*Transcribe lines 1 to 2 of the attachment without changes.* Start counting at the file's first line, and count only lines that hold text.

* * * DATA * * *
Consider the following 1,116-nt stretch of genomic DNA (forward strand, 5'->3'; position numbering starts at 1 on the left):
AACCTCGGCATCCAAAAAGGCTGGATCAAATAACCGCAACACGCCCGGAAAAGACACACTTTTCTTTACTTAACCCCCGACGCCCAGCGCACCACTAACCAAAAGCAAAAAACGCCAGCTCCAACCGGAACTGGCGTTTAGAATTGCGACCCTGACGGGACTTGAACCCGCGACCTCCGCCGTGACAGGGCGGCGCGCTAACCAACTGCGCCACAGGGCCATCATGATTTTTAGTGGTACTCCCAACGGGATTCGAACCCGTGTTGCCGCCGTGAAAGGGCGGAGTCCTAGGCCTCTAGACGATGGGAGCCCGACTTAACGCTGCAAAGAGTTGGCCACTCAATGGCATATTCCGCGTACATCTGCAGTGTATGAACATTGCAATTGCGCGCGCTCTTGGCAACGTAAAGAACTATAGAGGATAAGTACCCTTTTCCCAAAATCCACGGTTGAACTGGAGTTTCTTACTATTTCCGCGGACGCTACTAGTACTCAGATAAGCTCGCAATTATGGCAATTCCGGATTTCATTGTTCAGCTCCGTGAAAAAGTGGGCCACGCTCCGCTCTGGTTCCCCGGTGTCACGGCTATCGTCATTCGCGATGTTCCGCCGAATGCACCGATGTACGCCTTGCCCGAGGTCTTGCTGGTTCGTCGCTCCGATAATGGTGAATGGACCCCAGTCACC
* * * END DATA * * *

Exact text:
Consider the following 1,116-nt stretch of genomic DNA (forward strand, 5'->3'; position numbering starts at 1 on the left):
AACCTCGGCATCCAAAAAGGCTGGATCAAATAACCGCAACACGCCCGGAAAAGACACACTTTTCTTTACTTAACCCCCGACGCCCAGCGCACCACTAACCAAAAGCAAAAAACGCCAGCTCCAACCGGAACTGGCGTTTAGAATTGCGACCCTGACGGGACTTGAACCCGCGACCTCCGCCGTGACAGGGCGGCGCGCTAACCAACTGCGCCACAGGGCCATCATGATTTTTAGTGGTACTCCCAACGGGATTCGAACCCGTGTTGCCGCCGTGAAAGGGCGGAGTCCTAGGCCTCTAGACGATGGGAGCCCGACTTAACGCTGCAAAGAGTTGGCCACTCAATGGCATATTCCGCGTACATCTGCAGTGTATGAACATTGCAATTGCGCGCGCTCTTGGCAACGTAAAGAACTATAGAGGATAAGTACCCTTTTCCCAAAATCCACGGTTGAACTGGAGTTTCTTACTATTTCCGCGGACGCTACTAGTACTCAGATAAGCTCGCAATTATGGCAATTCCGGATTTCATTGTTCAGCTCCGTGAAAAAGTGGGCCACGCTCCGCTCTGGTTCCCCGGTGTCACGGCTATCGTCATTCGCGATGTTCCGCCGAATGCACCGATGTACGCCTTGCCCGAGGTCTTGCTGGTTCGTCGCTCCGATAATGGTGAATGGACCCCAGTCACC